Plan for national security by Joe Biden targets China and Russia: The White House released a long-awaited national security plan on Wednesday. The project aims to stop China’s rise and emphasizes the need for democratic countries to work together to solve problems.
The 48-page report, delayed by Russia‘s invasion of Ukraine, doesn’t change how we think about foreign policy or develop any necessary new ideas. Instead, it focuses on how important it is for the US to take the lead on global issues like the rise of authoritarianism and climate change.
Even after Russia’s invasion, the plan says that China is the biggest threat to the international order. So, if the US wants to keep its place in the world, it must win the superpower’s economic arms race.
Jake Sullivan, the national security adviser, said, “The People’s Republic of China has the desire and, more and more, the ability to change the international order in a way that tilts the global playing field in its favor.”
He said that Washington must take care of its relationship with China while dealing with global problems like climate change, food shortages, infectious diseases, terrorism, the energy transition, and inflation.
The Chinese Embassy in Washington did not answer right away when they were asked.
As a result, Biden faces new issues brought into stark relief by Russia’s actions, including fraying relations with longtime ally Saudi Arabia and India’s reliance on Russian energy.
Some critical foreign policy issues, like the tariffs on Chinese goods set up by his predecessor Donald Trump that cost US importers billions, are still up in the air.
Following OPEC+’s announcement last week that it will lower its oil output objective despite US objections. Sullivan reiterated remarks made this week by Biden that the US is “reevaluating” its relationship with Saudi Arabia.
Former US President Barack Obama’s senior diplomat for East Asia, Daniel Russel, said the plan was in line with Biden’s principles of internal rejuvenation, bolstering allies and democratic institutions, and striking a balance between cooperation and competitiveness.
He noted that while it commits to avoiding just seeing the world through the lens of strategic rivalry, “competition with China suffuses every chapter” and that during its 21-month gestation period, the strategy “obviously altered to put overwhelming emphasis on competition with China.”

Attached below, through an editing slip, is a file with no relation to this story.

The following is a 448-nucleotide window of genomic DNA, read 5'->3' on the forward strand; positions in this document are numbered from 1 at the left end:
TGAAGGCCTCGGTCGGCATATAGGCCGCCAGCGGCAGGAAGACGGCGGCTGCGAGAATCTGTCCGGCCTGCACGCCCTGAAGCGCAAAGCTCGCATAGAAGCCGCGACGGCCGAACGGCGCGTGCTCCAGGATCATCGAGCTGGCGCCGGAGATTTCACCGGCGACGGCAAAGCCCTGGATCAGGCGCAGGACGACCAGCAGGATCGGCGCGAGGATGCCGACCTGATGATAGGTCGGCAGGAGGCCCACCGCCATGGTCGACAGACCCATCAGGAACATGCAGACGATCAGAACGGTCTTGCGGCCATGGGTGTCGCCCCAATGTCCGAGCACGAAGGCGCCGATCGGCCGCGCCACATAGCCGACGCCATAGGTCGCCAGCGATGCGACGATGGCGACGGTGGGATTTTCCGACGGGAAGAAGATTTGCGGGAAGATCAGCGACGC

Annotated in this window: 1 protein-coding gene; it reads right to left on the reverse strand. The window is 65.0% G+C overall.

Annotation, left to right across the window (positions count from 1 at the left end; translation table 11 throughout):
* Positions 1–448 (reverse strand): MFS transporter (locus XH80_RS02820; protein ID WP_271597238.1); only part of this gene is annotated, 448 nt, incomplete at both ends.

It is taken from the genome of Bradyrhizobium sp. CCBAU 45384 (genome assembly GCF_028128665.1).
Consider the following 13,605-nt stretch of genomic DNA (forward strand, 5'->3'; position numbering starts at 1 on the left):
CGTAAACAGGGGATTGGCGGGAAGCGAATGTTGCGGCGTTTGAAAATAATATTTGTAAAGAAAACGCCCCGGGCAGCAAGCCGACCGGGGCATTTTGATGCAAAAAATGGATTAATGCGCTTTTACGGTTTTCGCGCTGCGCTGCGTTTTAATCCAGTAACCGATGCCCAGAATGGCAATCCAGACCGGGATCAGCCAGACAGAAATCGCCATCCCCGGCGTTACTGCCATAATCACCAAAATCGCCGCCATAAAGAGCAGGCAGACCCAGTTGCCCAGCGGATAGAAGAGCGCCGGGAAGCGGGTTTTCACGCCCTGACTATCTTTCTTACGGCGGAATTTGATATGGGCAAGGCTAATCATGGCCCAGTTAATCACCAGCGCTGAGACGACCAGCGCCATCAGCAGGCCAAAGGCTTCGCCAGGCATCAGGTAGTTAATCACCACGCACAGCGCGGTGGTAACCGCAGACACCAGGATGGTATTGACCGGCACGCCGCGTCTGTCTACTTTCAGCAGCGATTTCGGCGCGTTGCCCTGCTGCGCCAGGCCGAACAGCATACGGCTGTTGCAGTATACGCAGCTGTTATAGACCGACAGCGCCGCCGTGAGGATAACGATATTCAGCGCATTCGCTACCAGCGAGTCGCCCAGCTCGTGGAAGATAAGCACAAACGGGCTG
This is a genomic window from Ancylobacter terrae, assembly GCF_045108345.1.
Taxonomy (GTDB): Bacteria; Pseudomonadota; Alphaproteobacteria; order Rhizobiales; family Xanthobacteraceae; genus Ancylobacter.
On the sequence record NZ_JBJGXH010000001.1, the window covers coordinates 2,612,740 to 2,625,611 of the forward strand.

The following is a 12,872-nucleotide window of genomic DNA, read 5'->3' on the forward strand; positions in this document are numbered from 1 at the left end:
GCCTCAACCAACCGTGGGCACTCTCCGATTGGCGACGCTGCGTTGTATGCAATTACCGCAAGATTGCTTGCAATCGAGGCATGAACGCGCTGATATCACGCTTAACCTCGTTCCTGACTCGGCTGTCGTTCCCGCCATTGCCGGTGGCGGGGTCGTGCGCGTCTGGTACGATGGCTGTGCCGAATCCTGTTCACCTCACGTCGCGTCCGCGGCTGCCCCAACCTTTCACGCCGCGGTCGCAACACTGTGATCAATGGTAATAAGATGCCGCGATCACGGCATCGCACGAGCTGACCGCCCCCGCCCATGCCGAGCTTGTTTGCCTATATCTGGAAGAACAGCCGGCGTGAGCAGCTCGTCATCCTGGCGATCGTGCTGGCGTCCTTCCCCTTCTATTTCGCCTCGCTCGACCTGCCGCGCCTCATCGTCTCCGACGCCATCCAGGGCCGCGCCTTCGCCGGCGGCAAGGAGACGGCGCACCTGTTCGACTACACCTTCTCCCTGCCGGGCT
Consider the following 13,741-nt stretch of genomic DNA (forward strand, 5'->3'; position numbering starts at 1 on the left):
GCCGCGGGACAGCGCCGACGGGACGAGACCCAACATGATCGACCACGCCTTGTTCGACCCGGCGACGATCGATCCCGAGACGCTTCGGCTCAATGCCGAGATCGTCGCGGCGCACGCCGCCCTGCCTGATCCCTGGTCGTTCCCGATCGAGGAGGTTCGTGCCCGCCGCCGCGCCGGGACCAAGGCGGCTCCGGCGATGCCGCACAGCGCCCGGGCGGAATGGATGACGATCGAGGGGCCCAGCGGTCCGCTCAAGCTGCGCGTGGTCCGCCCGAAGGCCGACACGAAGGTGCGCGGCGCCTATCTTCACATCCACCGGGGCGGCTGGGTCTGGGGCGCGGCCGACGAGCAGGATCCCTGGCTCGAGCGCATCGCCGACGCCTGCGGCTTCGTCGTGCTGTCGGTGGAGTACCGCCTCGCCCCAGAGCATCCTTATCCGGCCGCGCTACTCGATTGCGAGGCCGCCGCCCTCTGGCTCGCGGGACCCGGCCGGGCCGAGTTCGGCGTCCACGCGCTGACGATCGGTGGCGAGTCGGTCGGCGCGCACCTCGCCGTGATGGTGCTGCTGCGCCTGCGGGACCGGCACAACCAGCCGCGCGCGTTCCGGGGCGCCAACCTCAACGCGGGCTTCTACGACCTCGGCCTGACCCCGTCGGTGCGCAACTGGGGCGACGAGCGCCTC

It would be impossible to do this without China, and there was no indication of how such collaboration would be attained, according to Russell, who noted that the paper committed to assembling the largest coalition of states to solve global concerns.
The document’s only mention of North Korea brought attention to how little the US could do to restrain that country’s nuclear and missile development.
This was noteworthy, according to Russel, “not only because it moves past a persistent and existential threat so quickly, but also because it frames the strategy as’seeking sustained diplomacy toward denuclearization,’ even though North Korea has so convincingly shown that it utterly rejects negotiations.”
When it filed its proposed budget on March 28, the administration intended to send the plan to Congress.
“Recognizes that we must modernize and reinforce our military,” said Jack Reed, leader of the Senate Armed Services Committee, who welcomed the publication.
The Rhode Island Democrat said that “this would need wise investments in platforms and equipment, quick development and integration of cutting-edge technology,” and he expressed excitement for the Pentagon’s release of an unclassified copy of the National Defense Strategy.
The Ukraine crisis, according to Sullivan, delayed Biden’s foreign policy stance but did not “fundamentally change” it.
But he said, “I do think it brings to life the most important parts of our strategy: the importance of focusing on friends, the need to strengthen the democratic world’s hand, and standing up for other democracies and democratic ideas.”